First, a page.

That inflation is a real worry due to industrial commodity price surge is also evident from a note issued by Goldman Sachs last month. The note did not agree with the view that high inflation was the result of high food prices alone. Among other things, it said core inflation was rising as the output gap has closed.

"Rising commodity prices - oil, steel, iron-ore, are all putting upward pressure on headline inflation," the note added.

Madan Sabnavis, chief economist at Care Ratings, agrees. Higher international metal prices would have a direct bearing on domestic prices, which would be reflected in higher raw material prices, he said.

Also, the domestic economy is showing initial symptoms of overheating as is seen in higher investment and higher industrial production, which would trigger demand-pull inflationary forces.

Unlike farm goods, where the government initiated steps such as allowing duty-free import of sugar and a ban on export of rice and wheat to cool down prices, its role in the industrial commodities space has been limited.

"While inflation was previously driven by supply-side factors, demand has also started coming into play. The only supply-side pressure is from agriculture and current forecasts say the monsoon will be normal. Since demand-side pressures are strengthening, monetary policy would have to be active and vigilant in order to keep inflation in check," said Crisil chief economist D K Joshi.

Most companies say the commodity price surge can exacerbate inflation expectations, put pressure on their profit margins, thus accentuating the risk of overall inflation rate moving upwards. They say they have little choice but to raise prices.

"As the demand for steel increases, raw material suppliers increase their price, thereby forcing steel producers to increase the price," said Anil Surekha, executive director finance at Ispat Industries.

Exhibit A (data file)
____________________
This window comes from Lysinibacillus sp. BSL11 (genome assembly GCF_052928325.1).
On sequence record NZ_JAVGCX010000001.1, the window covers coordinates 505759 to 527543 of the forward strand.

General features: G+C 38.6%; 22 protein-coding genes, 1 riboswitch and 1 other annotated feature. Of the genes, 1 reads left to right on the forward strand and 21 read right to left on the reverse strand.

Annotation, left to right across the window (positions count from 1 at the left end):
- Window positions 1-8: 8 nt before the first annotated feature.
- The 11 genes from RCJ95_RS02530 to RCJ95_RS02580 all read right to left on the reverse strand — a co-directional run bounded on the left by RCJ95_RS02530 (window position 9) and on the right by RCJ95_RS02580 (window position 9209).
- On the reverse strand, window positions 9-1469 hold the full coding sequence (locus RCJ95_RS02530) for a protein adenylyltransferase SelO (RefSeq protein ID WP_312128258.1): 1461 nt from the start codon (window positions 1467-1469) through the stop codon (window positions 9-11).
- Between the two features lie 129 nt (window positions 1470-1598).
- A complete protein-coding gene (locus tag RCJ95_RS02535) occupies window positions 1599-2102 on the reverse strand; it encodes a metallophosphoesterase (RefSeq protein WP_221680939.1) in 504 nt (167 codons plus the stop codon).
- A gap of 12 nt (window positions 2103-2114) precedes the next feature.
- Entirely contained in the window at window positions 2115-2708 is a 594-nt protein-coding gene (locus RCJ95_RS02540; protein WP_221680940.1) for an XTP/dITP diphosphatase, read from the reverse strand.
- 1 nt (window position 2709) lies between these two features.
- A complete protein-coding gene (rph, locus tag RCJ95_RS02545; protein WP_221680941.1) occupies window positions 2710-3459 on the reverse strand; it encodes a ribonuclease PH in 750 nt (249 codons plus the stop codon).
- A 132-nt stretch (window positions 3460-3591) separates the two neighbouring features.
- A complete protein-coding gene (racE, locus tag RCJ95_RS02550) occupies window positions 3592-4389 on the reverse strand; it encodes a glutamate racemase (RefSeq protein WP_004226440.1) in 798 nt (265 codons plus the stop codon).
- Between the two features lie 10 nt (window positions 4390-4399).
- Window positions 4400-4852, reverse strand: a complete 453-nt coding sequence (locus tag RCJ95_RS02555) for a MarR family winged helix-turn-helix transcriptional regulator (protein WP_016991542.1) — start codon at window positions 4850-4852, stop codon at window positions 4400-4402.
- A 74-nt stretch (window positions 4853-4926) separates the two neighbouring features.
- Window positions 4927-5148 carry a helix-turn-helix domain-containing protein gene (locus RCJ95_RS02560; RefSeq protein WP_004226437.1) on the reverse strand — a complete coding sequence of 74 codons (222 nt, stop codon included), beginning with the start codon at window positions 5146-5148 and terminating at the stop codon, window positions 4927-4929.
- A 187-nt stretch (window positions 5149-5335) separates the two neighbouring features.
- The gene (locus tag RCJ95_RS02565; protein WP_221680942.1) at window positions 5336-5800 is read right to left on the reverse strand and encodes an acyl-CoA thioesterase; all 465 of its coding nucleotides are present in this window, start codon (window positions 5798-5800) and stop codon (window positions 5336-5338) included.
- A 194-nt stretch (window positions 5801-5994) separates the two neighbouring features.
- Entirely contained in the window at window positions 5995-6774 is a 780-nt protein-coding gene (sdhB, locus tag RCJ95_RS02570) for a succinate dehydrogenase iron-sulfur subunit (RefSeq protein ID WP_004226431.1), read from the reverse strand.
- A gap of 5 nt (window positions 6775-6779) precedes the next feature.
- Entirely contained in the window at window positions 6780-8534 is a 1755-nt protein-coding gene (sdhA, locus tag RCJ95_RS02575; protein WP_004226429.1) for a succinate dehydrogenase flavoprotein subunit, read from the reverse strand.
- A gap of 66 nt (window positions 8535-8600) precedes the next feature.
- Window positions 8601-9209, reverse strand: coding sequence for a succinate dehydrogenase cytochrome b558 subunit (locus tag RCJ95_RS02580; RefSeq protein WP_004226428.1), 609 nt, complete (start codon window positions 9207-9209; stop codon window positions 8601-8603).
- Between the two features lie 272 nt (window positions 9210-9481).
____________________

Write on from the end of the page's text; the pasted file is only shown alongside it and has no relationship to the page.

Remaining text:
The rise in the cost of raw material for steel making "is having a cascading effect on the input cost of products such as two wheelers," said Ravi Sood, chief financial officer, Hero Honda Motors, India's largest two-wheeler maker.

Economists say with companies operating at full capacity or nearing 100 per cent capacity utilisation, their pricing power would only increase. But companies dismiss suggestions that in a demand-constrained economy, they enjoy unlimited pricing power.

"This (increase in input cost) is putting pressure on our bottom line and we expect it to harden in the coming months as any price rise of our product will depend on market competitiveness," said Sood.

He is expecting the 10.5 million unit two-wheeler industry to grow at 11 per cent to 15 per cent in the current financial year, down from the 24 per cent growth it saw in the last year.

But there are still some who say the inflation fears may be overblown.

"Commodity pressures are under pressure because of the crisis in Greece and the spillover effect that it has had. I would be pretty bearish on commodities because Greece is just the tip of the iceberg and more problems are likely to emerge... That said, there might be some support for commodity prices given the high level of liquidity and there will be buyers at certain levels. There will be increased appetite for gold," said HDFC Bank's chief economist Abheek Barua.
Abhineet Kumar, Dilip Kumar Jha and Sudeep Jain in Mumbai
Source: